Go to your country’s embassy right away
The next day, I headed to the Canadian embassy in Rome and to my surprise, it was closed. I had forgotten that it was Good Friday, which meant that the embassy would be closed until the following Tuesday – they take Easter weekend very seriously there.
Which meant that I would miss my flight back home as I was set to fly back on Saturday.
I was prepared for most things; I had a spare credit card and a backup phone. But I lost my plane ticket because I could not fly back home without a passport.
My friend had to leave the city for a family trip, so I was on my own. I checked into M&J Hostel Rome, and explained what had just happened to me. They made sure I was ok and invited me to join outings that they organized.
What happened at the embassy
Tuesday came and I got up super early so that I could be one of the first ones to arrive at the Canadian Embassy.
“Any emergency cases?” asked the embassy employee as soon as they opened the door. My hand shot up. “Stolen passport,” I said.
As they handed me some forms to fill out, three other people walked in and all of them had come to report stolen passports.
The form included a story section where I had to describe in detail what happened. They also asked for three references whom they could call to verify my identity.
They told me that they would make me a replacement travel document and that it would be ready the next day. However, they needed to put flight information on it. Since I had missed my flight, they made me book a flight right then and there.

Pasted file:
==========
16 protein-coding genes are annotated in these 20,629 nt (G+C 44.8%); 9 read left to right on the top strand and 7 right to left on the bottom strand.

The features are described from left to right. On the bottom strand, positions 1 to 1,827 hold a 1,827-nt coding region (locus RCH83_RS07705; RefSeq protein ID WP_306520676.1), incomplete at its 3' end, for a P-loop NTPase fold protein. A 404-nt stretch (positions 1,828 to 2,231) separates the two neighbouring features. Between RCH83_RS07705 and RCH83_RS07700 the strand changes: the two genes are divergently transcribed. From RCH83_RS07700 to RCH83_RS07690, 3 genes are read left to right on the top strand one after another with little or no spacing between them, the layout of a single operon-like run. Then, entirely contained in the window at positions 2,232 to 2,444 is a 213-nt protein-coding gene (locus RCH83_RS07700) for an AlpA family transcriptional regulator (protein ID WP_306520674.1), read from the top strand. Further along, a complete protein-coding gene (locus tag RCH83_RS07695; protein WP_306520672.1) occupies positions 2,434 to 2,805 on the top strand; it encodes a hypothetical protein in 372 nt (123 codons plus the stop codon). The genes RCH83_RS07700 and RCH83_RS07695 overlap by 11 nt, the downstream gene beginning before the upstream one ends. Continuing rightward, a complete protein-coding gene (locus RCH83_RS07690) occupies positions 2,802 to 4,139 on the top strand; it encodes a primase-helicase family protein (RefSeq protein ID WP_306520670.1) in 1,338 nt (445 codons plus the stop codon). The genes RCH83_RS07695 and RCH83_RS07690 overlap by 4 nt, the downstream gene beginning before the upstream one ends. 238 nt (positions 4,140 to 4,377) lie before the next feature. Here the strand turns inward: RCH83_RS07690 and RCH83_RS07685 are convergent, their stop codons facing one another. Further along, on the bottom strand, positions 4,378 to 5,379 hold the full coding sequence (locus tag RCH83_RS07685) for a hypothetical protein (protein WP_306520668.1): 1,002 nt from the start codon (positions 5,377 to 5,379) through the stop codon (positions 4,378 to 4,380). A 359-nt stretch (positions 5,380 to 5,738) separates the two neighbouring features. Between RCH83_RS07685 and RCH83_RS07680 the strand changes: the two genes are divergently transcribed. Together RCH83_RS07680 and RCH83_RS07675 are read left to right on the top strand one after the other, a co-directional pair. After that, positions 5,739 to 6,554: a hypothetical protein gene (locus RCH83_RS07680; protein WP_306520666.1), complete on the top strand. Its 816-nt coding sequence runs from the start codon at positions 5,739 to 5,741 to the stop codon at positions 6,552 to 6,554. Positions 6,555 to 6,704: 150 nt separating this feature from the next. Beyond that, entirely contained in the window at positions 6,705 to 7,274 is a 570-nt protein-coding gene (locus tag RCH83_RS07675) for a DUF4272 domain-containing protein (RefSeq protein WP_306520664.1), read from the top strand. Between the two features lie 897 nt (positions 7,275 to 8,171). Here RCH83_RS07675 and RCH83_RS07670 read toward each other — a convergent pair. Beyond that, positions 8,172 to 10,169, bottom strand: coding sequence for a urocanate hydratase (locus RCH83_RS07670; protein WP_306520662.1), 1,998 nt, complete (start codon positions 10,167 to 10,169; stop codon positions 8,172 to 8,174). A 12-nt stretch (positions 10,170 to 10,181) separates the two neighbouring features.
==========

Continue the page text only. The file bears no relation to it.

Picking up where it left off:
The next day, I went to pick my travel document up. I was set to fly the next day.
A few more tips
Still be prepared for anything to happen
When I got to the airport the next day, my flight information had changed. It no longer matched what was written in the travel document, which made the trip through customs really long as they had to call the embassy and verify that I was the same person.
Think positively and relax
This is easier said than done, but as you wait for everything to come together, try to think positively and relax. Panicking and getting angry won’t help. To calm myself, I made friends at the hostel and did some exploring with them. I also booked a day trip to Naples and Pompeii to take advantage of my time in Italy.
One more thing…get travel insurance that’s affordable
My Canadian travel insurance did not cover the delays and was also expensive to extend.
That’s when I learned about SafetyWing – now an affiliate partner. It saved me from paying hundreds of dollars on travel insurance extension. It also gave me piece of mind that I would be covered in case something else happened.
SafetyWing provides health and travel insurance. You can purchase a policy even if your trip has already started. You can pause and resume coverage with flexibility. It covers you in 185 countries and you don’t need to let them know about your itinerary in advance.
Have you ever gotten pickpocketed or robbed abroad? How did you deal? Let me know!